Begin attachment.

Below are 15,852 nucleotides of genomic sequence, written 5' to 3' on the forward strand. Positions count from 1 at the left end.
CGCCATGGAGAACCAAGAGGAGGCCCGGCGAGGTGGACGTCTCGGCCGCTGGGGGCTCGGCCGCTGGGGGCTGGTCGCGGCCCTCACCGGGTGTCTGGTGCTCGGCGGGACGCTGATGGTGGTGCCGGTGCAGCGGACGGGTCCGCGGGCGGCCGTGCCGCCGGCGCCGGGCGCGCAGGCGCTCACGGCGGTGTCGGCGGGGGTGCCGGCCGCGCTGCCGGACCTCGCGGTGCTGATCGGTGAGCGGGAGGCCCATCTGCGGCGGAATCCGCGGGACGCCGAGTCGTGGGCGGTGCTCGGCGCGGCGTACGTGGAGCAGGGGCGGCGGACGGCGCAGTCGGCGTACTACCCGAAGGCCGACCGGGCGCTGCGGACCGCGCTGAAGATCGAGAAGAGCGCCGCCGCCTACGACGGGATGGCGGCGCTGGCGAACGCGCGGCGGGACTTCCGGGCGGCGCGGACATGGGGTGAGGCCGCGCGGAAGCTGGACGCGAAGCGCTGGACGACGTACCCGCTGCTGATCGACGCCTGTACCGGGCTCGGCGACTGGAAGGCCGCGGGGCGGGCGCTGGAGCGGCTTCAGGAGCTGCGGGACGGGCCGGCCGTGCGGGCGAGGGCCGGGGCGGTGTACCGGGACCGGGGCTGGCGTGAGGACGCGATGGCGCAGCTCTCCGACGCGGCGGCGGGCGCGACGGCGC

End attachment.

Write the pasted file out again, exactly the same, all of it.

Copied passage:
Below are 15,852 nucleotides of genomic sequence, written 5' to 3' on the forward strand. Positions count from 1 at the left end.
CGCCATGGAGAACCAAGAGGAGGCCCGGCGAGGTGGACGTCTCGGCCGCTGGGGGCTCGGCCGCTGGGGGCTGGTCGCGGCCCTCACCGGGTGTCTGGTGCTCGGCGGGACGCTGATGGTGGTGCCGGTGCAGCGGACGGGTCCGCGGGCGGCCGTGCCGCCGGCGCCGGGCGCGCAGGCGCTCACGGCGGTGTCGGCGGGGGTGCCGGCCGCGCTGCCGGACCTCGCGGTGCTGATCGGTGAGCGGGAGGCCCATCTGCGGCGGAATCCGCGGGACGCCGAGTCGTGGGCGGTGCTCGGCGCGGCGTACGTGGAGCAGGGGCGGCGGACGGCGCAGTCGGCGTACTACCCGAAGGCCGACCGGGCGCTGCGGACCGCGCTGAAGATCGAGAAGAGCGCCGCCGCCTACGACGGGATGGCGGCGCTGGCGAACGCGCGGCGGGACTTCCGGGCGGCGCGGACATGGGGTGAGGCCGCGCGGAAGCTGGACGCGAAGCGCTGGACGACGTACCCGCTGCTGATCGACGCCTGTACCGGGCTCGGCGACTGGAAGGCCGCGGGGCGGGCGCTGGAGCGGCTTCAGGAGCTGCGGGACGGGCCGGCCGTGCGGGCGAGGGCCGGGGCGGTGTACCGGGACCGGGGCTGGCGTGAGGACGCGATGGCGCAGCTCTCCGACGCGGCGGCGGGCGCGACGGCGC